Mapping post-translational modifications of huntingtin from insect cells

I have been continuing to characterise the huntingtin protein samples I am generating in the lab. You can read about my first attempts to map post-translational modifications by mass spec here. Previously I found phosphorylation modifications on the huntingtin protein which are located on the same sites as huntingtin protein derived from human cells which was good news! However, the experiment was only able to map a small percentage of the entire protein so I have been trying to improve the number of peptides seen in the mass spec by altering the way I fragment the sample. Previously I would digest the protein into short peptides with trypsin but I was keen to try lysarginase which cleaves the mirror image of motif of trypsin.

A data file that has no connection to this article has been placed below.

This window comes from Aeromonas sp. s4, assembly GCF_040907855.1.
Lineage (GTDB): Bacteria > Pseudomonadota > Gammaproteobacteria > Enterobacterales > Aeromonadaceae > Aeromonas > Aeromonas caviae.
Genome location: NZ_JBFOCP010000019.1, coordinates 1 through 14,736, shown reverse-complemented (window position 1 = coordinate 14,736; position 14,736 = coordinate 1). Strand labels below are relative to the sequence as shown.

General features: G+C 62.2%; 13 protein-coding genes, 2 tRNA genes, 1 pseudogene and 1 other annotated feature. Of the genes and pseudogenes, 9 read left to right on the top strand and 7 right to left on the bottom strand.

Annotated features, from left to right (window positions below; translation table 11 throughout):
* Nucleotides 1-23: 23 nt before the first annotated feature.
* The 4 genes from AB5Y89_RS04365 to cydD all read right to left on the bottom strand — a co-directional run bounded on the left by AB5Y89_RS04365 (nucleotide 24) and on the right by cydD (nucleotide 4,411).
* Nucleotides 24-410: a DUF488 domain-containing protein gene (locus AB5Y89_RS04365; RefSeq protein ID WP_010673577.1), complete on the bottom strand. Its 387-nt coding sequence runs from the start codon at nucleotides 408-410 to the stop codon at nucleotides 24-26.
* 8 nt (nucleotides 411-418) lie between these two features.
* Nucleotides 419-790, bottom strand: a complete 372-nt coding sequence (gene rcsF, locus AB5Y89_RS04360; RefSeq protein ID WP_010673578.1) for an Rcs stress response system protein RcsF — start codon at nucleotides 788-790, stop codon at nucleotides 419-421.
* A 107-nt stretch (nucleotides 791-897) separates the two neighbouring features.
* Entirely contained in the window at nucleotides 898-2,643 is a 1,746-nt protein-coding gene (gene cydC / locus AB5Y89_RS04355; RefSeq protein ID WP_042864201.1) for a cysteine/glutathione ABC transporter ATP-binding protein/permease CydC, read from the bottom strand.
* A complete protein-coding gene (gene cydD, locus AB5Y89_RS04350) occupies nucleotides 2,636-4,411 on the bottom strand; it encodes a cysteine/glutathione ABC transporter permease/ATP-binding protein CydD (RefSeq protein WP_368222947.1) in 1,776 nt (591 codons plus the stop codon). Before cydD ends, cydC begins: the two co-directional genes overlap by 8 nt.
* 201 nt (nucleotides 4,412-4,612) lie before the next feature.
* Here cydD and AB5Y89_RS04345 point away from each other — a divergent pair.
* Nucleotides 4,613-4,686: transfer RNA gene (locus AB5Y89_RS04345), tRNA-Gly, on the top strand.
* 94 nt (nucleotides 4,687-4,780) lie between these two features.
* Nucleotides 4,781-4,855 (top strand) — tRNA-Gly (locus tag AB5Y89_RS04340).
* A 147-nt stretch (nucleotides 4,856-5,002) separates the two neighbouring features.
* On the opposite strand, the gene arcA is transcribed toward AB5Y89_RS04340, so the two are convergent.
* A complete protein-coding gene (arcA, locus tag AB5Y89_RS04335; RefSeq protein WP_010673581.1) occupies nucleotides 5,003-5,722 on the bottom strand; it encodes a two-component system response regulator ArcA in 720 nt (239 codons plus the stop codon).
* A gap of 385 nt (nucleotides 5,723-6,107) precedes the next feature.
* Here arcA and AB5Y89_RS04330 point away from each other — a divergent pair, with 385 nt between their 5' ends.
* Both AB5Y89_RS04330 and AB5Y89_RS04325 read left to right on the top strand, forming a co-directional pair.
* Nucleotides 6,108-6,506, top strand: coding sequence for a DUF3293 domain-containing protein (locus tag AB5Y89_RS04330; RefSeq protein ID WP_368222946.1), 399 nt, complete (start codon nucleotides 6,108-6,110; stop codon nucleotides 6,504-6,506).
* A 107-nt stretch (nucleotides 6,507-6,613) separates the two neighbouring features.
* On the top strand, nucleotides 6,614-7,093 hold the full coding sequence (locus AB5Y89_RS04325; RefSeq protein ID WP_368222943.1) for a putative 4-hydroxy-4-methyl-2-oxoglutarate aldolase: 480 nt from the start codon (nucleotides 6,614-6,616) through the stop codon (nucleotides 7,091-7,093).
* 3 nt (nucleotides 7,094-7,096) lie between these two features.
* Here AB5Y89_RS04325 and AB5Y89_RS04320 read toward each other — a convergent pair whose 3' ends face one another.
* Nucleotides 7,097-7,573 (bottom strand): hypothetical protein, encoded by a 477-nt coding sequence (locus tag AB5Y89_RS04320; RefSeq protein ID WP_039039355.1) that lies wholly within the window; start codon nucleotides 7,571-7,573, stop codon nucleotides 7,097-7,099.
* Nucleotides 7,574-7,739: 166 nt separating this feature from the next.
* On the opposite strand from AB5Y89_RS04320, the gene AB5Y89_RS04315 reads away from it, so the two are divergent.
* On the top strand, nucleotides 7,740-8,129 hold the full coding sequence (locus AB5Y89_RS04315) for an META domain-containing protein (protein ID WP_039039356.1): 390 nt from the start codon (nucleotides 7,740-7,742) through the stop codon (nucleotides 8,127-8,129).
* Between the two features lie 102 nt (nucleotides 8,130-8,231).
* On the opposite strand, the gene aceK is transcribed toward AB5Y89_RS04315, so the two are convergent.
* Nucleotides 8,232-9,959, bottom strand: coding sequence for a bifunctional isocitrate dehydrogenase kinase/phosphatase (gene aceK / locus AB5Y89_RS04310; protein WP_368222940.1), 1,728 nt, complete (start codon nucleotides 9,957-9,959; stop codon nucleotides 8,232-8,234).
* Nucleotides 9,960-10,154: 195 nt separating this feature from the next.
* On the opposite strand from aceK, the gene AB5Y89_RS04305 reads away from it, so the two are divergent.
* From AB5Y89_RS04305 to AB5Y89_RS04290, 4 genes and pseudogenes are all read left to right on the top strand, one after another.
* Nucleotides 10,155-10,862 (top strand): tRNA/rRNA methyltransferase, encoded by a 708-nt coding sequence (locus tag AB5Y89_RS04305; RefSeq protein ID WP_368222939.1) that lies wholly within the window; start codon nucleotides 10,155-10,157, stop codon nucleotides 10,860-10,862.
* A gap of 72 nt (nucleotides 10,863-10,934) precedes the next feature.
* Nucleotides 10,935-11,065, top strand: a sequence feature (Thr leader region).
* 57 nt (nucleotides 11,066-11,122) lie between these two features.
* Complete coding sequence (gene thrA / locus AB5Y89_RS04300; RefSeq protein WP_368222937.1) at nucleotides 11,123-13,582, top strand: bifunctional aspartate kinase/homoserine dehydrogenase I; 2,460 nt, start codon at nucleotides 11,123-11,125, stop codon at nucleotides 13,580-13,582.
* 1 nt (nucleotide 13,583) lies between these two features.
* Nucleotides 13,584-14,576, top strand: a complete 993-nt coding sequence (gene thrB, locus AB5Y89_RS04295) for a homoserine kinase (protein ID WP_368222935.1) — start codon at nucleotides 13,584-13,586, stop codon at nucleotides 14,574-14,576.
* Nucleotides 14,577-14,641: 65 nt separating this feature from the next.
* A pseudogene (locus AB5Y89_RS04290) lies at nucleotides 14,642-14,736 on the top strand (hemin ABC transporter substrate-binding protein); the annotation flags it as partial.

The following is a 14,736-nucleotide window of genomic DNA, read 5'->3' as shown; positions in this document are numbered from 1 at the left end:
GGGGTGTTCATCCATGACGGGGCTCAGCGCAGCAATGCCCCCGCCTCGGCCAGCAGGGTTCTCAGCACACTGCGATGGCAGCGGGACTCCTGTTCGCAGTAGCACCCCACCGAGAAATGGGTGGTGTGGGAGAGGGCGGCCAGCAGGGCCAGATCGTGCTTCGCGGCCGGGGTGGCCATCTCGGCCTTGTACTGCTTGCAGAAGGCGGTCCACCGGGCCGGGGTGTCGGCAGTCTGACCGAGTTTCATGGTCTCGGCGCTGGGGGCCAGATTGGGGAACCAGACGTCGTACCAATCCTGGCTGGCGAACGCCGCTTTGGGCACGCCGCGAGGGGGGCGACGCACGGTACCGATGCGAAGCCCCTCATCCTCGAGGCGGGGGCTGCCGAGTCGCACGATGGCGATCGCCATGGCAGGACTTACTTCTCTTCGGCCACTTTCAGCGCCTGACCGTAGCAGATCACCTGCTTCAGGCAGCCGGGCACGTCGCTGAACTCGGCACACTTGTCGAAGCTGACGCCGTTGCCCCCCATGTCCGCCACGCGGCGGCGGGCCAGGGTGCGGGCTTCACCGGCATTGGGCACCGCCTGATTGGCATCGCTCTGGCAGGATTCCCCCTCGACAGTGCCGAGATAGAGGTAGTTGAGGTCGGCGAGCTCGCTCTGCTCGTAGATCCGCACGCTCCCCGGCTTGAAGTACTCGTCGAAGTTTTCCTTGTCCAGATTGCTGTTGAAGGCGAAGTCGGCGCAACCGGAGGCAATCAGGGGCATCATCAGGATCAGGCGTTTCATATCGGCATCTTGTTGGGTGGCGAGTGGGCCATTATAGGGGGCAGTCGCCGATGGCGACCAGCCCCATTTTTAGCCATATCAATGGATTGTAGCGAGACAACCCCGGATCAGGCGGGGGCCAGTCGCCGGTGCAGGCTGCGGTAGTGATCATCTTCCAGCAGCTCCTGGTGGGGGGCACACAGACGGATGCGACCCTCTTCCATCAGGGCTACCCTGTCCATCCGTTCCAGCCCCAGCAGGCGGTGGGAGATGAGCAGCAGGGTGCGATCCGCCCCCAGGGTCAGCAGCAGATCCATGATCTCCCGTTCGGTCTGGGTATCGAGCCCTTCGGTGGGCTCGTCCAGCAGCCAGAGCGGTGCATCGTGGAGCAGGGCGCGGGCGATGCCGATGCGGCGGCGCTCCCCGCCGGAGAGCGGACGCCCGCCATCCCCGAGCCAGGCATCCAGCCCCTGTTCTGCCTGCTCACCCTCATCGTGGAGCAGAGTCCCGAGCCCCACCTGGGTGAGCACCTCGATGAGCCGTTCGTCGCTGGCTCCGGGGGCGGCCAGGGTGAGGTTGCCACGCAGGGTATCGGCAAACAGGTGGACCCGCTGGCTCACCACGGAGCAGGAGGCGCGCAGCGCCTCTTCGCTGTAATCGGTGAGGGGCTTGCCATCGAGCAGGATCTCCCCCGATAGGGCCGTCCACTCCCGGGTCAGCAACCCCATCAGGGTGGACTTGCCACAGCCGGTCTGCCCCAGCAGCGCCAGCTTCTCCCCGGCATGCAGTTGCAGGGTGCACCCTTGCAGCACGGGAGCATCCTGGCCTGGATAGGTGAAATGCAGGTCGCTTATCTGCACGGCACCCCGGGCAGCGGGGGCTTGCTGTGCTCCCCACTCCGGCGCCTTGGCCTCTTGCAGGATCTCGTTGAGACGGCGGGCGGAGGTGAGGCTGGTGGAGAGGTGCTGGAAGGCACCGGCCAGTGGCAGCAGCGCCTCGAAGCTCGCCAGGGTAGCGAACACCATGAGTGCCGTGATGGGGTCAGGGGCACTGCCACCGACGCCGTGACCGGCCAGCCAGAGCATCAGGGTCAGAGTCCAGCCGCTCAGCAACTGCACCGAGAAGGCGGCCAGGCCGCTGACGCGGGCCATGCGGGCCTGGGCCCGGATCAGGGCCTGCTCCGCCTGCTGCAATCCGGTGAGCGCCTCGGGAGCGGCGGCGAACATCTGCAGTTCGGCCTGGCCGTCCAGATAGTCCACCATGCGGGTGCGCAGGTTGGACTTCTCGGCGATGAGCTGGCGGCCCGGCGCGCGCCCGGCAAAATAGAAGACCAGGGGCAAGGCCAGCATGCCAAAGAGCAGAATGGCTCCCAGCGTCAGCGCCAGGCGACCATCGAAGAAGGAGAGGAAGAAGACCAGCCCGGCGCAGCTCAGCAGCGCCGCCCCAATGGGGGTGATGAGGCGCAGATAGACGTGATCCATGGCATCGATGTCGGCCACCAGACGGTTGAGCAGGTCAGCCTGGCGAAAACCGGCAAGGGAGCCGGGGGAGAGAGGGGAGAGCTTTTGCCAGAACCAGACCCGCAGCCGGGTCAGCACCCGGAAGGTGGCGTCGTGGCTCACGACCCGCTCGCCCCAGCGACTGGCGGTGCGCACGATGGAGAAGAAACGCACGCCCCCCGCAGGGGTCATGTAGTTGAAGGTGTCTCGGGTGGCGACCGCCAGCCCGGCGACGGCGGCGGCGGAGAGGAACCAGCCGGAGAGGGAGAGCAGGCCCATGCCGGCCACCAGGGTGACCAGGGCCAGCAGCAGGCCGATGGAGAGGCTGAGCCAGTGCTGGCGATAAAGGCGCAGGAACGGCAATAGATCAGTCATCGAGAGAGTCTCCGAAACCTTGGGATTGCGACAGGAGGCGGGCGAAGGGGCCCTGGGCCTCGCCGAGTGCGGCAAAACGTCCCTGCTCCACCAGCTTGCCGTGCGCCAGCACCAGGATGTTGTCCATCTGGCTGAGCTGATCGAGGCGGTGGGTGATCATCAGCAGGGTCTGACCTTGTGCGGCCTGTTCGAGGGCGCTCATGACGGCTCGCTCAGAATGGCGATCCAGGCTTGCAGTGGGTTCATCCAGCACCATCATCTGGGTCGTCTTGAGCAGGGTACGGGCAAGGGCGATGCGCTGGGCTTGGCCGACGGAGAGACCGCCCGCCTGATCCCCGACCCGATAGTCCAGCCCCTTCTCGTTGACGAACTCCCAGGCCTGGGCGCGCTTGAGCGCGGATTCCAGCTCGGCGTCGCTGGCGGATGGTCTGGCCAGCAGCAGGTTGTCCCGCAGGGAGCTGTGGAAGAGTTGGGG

Trypsin/Lysarginase cleavage sites

Using this enzyme drastically increased the coverage of huntingtin and we can see more phosphorylations most of which correspond to those found on mammalian derived expression systems. This means that the huntingtin protein is likely being phosphorylated in a physiologically relevant manner. All of the data can be found on Zenodo.

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